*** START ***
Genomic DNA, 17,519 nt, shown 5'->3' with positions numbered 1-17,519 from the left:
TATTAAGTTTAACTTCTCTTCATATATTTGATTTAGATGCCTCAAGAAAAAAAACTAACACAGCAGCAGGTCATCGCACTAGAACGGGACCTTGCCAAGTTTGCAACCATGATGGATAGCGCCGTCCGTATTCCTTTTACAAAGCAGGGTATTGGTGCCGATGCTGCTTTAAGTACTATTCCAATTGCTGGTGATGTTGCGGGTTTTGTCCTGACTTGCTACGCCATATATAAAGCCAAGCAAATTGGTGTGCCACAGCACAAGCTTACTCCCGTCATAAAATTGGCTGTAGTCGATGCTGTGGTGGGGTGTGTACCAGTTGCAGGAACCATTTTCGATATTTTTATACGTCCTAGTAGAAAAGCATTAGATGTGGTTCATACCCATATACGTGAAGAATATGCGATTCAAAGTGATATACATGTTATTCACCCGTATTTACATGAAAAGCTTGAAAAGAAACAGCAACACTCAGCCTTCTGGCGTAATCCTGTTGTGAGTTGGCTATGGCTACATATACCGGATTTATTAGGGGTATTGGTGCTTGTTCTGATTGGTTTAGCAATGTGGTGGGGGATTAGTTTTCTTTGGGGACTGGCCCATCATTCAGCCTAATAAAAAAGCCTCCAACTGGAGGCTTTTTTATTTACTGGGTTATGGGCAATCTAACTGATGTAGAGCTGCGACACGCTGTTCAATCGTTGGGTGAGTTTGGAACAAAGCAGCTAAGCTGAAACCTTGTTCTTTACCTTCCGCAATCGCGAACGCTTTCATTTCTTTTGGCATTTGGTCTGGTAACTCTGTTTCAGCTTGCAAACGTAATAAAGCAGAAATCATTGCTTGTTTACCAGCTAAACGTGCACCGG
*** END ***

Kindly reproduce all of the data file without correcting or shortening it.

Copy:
Genomic DNA, 17,519 nt, shown 5'->3' with positions numbered 1-17,519 from the left:
TATTAAGTTTAACTTCTCTTCATATATTTGATTTAGATGCCTCAAGAAAAAAAACTAACACAGCAGCAGGTCATCGCACTAGAACGGGACCTTGCCAAGTTTGCAACCATGATGGATAGCGCCGTCCGTATTCCTTTTACAAAGCAGGGTATTGGTGCCGATGCTGCTTTAAGTACTATTCCAATTGCTGGTGATGTTGCGGGTTTTGTCCTGACTTGCTACGCCATATATAAAGCCAAGCAAATTGGTGTGCCACAGCACAAGCTTACTCCCGTCATAAAATTGGCTGTAGTCGATGCTGTGGTGGGGTGTGTACCAGTTGCAGGAACCATTTTCGATATTTTTATACGTCCTAGTAGAAAAGCATTAGATGTGGTTCATACCCATATACGTGAAGAATATGCGATTCAAAGTGATATACATGTTATTCACCCGTATTTACATGAAAAGCTTGAAAAGAAACAGCAACACTCAGCCTTCTGGCGTAATCCTGTTGTGAGTTGGCTATGGCTACATATACCGGATTTATTAGGGGTATTGGTGCTTGTTCTGATTGGTTTAGCAATGTGGTGGGGGATTAGTTTTCTTTGGGGACTGGCCCATCATTCAGCCTAATAAAAAAGCCTCCAACTGGAGGCTTTTTTATTTACTGGGTTATGGGCAATCTAACTGATGTAGAGCTGCGACACGCTGTTCAATCGTTGGGTGAGTTTGGAACAAAGCAGCTAAGCTGAAACCTTGTTCTTTACCTTCCGCAATCGCGAACGCTTTCATTTCTTTTGGCATTTGGTCTGGTAACTCTGTTTCAGCTTGCAAACGTAATAAAGCAGAAATCATTGCTTGTTTACCAGCTAAACGTGCACCGG